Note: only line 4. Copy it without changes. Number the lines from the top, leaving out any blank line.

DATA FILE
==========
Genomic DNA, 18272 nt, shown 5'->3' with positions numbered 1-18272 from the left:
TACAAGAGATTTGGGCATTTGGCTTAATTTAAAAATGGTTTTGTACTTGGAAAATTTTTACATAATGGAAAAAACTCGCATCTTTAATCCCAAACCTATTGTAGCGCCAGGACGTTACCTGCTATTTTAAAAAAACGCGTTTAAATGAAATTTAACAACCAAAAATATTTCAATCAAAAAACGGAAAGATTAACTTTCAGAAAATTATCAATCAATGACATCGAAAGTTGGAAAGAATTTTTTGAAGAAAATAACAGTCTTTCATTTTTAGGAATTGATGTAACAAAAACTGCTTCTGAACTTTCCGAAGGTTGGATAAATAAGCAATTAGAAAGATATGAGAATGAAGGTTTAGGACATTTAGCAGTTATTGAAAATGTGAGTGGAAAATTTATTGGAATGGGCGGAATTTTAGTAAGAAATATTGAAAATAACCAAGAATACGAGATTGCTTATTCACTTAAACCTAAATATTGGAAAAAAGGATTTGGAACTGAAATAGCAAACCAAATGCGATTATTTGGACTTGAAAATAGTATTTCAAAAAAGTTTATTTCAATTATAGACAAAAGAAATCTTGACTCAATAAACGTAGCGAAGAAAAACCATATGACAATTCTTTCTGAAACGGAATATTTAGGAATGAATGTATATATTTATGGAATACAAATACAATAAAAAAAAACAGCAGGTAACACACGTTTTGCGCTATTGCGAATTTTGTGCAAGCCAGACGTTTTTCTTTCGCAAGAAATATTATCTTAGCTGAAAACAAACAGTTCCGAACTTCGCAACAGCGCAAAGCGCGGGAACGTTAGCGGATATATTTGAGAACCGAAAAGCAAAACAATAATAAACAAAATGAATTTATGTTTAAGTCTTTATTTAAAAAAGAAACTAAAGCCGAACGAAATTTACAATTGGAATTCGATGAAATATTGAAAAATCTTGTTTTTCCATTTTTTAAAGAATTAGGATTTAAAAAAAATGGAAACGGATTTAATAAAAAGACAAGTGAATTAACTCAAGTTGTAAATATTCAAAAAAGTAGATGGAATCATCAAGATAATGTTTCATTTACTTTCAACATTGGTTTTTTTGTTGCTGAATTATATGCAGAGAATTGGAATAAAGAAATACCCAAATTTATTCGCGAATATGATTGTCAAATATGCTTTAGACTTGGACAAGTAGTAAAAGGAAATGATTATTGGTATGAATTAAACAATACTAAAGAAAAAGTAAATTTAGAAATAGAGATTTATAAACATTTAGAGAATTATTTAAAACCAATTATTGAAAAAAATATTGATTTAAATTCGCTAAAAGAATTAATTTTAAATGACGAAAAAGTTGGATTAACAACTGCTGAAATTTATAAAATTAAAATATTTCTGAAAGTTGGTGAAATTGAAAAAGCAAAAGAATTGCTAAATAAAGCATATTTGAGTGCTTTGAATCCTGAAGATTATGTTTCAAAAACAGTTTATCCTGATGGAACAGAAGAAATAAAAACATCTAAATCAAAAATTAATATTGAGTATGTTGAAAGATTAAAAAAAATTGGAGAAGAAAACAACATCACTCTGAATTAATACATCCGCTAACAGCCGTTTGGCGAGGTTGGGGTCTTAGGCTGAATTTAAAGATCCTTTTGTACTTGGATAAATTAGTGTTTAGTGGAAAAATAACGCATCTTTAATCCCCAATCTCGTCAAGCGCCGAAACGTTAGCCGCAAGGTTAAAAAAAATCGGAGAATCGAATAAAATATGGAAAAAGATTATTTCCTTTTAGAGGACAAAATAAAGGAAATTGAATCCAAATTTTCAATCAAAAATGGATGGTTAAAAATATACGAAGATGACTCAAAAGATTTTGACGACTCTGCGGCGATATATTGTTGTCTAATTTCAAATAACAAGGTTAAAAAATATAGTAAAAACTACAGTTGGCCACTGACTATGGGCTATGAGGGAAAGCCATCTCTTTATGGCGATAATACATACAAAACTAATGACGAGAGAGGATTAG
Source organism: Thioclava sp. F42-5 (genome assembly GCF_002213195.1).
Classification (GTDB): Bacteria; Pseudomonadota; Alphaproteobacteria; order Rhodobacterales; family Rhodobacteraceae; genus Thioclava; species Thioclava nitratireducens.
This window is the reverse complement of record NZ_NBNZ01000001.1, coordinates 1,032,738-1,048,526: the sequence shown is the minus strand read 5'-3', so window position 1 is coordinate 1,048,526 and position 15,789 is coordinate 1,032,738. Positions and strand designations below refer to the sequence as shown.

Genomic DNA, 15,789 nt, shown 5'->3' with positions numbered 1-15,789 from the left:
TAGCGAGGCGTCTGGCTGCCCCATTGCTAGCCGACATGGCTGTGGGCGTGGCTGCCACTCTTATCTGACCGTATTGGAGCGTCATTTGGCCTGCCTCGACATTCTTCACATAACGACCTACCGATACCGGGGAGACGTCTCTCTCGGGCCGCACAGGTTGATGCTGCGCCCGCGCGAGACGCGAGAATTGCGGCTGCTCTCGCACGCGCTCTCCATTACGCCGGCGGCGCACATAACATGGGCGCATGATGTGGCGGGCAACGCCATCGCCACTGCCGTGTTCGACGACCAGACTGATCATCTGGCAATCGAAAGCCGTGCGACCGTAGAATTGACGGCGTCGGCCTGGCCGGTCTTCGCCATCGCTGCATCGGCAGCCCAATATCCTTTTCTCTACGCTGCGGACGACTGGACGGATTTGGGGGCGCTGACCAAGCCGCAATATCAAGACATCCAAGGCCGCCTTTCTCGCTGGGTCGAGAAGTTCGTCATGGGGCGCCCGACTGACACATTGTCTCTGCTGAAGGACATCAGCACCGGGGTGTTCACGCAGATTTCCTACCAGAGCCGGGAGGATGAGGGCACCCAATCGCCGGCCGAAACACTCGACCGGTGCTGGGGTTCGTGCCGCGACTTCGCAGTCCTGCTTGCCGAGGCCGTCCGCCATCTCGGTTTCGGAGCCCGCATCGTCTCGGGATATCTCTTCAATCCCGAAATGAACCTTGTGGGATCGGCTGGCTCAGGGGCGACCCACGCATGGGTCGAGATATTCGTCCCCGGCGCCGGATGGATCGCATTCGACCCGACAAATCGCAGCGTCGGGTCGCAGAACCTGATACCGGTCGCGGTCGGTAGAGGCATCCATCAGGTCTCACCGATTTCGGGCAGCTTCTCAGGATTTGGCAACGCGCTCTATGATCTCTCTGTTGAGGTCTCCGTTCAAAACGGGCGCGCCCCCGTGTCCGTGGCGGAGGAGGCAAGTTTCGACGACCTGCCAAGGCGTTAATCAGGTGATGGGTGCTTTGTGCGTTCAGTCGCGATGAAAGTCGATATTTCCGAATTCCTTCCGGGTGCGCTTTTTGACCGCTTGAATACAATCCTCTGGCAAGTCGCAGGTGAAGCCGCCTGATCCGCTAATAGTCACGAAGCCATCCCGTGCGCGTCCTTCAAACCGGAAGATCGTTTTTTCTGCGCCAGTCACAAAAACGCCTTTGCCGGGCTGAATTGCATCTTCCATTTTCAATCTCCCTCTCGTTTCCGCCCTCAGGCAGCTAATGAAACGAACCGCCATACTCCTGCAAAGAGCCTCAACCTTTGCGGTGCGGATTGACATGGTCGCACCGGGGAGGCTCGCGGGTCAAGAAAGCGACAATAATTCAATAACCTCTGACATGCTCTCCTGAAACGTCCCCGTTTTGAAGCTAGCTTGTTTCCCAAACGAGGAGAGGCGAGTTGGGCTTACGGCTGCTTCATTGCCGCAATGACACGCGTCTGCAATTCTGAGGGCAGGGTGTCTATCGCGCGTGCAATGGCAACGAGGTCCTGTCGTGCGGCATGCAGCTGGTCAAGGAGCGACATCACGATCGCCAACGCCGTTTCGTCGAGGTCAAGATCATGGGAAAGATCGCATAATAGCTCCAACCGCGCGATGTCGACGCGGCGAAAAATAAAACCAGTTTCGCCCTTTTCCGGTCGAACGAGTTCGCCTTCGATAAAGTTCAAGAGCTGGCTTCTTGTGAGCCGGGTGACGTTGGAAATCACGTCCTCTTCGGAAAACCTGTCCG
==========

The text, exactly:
Classification (GTDB): Bacteria; Pseudomonadota; Alphaproteobacteria; order Rhodobacterales; family Rhodobacteraceae; genus Thioclava; species Thioclava nitratireducens.